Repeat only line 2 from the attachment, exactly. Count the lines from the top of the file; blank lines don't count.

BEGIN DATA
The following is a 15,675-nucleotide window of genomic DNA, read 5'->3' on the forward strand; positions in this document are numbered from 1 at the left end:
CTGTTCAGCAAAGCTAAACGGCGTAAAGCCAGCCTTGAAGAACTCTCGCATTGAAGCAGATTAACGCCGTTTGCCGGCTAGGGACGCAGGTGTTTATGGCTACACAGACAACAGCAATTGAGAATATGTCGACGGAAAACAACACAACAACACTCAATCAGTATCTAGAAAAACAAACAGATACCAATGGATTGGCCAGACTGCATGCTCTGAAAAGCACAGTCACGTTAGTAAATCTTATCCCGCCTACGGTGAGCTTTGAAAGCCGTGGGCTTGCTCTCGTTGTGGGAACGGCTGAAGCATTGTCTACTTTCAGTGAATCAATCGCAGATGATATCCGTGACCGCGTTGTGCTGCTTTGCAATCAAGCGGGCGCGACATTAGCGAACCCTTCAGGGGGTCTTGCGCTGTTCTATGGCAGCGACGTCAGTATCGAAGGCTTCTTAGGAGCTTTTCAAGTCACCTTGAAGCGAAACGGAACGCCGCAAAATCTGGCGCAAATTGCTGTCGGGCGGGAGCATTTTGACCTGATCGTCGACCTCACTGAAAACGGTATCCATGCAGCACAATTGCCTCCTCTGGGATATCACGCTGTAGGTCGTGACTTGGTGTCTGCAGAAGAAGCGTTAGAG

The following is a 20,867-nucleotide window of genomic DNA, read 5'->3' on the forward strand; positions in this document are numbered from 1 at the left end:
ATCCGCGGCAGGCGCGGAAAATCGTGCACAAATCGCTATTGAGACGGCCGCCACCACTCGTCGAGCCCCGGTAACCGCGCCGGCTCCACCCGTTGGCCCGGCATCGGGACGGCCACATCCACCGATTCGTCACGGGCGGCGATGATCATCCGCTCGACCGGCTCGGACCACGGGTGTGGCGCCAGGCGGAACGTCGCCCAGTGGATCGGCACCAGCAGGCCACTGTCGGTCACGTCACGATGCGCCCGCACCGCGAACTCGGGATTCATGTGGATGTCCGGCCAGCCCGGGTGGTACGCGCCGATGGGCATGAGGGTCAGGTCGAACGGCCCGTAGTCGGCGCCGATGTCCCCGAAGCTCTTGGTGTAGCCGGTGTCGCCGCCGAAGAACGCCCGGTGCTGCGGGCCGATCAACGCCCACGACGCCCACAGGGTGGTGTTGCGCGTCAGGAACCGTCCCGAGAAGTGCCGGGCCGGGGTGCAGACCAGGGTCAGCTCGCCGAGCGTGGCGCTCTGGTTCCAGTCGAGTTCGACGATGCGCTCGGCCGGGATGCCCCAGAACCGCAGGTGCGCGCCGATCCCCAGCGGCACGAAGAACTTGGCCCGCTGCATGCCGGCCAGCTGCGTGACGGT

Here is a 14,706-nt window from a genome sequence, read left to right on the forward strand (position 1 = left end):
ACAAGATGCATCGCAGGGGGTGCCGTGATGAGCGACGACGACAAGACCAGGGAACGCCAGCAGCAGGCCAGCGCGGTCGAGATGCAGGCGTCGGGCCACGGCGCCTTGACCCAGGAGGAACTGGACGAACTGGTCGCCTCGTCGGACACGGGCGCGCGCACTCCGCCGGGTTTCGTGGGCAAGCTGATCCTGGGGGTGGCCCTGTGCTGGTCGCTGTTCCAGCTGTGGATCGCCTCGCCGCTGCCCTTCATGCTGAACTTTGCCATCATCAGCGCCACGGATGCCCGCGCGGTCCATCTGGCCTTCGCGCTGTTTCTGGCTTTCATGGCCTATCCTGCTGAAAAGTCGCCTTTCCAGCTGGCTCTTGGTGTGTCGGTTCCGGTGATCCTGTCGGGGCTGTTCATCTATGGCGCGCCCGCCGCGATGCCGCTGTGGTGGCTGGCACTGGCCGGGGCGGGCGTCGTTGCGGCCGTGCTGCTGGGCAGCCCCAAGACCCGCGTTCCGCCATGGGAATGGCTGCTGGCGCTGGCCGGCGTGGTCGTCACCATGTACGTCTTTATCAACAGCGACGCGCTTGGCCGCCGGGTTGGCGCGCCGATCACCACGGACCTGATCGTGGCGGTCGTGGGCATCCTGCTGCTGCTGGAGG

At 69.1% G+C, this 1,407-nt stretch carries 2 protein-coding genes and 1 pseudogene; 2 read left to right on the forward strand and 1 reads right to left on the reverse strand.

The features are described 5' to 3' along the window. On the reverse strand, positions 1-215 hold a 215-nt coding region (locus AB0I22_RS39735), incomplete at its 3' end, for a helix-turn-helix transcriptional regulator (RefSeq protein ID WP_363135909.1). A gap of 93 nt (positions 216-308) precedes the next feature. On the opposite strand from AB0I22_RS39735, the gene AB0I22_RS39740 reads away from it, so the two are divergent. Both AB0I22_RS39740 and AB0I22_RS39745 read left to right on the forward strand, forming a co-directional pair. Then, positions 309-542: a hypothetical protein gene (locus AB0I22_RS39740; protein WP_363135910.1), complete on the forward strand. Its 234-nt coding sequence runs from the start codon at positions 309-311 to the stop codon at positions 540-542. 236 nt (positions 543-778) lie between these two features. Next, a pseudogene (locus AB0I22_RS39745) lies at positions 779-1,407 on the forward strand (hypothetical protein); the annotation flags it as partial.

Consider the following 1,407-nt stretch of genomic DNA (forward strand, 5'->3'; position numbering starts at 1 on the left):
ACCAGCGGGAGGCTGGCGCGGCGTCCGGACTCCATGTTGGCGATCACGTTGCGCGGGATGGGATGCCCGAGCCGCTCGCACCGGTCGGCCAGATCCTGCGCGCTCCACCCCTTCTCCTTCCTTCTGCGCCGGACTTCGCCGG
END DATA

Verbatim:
CTGTTCAGCAAAGCTAAACGGCGTAAAGCCAGCCTTGAAGAACTCTCGCATTGAAGCAGATTAACGCCGTTTGCCGGCTAGGGACGCAGGTGTTTATGGCTACACAGACAACAGCAATTGAGAATATGTCGACGGAAAACAACACAACAACACTCAATCAGTATCTAGAAAAACAAACAGATACCAATGGATTGGCCAGACTGCATGCTCTGAAAAGCACAGTCACGTTAGTAAATCTTATCCCGCCTACGGTGAGCTTTGAAAGCCGTGGGCTTGCTCTCGTTGTGGGAACGGCTGAAGCATTGTCTACTTTCAGTGAATCAATCGCAGATGATATCCGTGACCGCGTTGTGCTGCTTTGCAATCAAGCGGGCGCGACATTAGCGAACCCTTCAGGGGGTCTTGCGCTGTTCTATGGCAGCGACGTCAGTATCGAAGGCTTCTTAGGAGCTTTTCAAGTCACCTTGAAGCGAAACGGAACGCCGCAAAATCTGGCGCAAATTGCTGTCGGGCGGGAGCATTTTGACCTGATCGTCGACCTCACTGAAAACGGTATCCATGCAGCACAATTGCCTCCTCTGGGATATCACGCTGTAGGTCGTGACTTGGTGTCTGCAGAAGAAGCGTTAGAG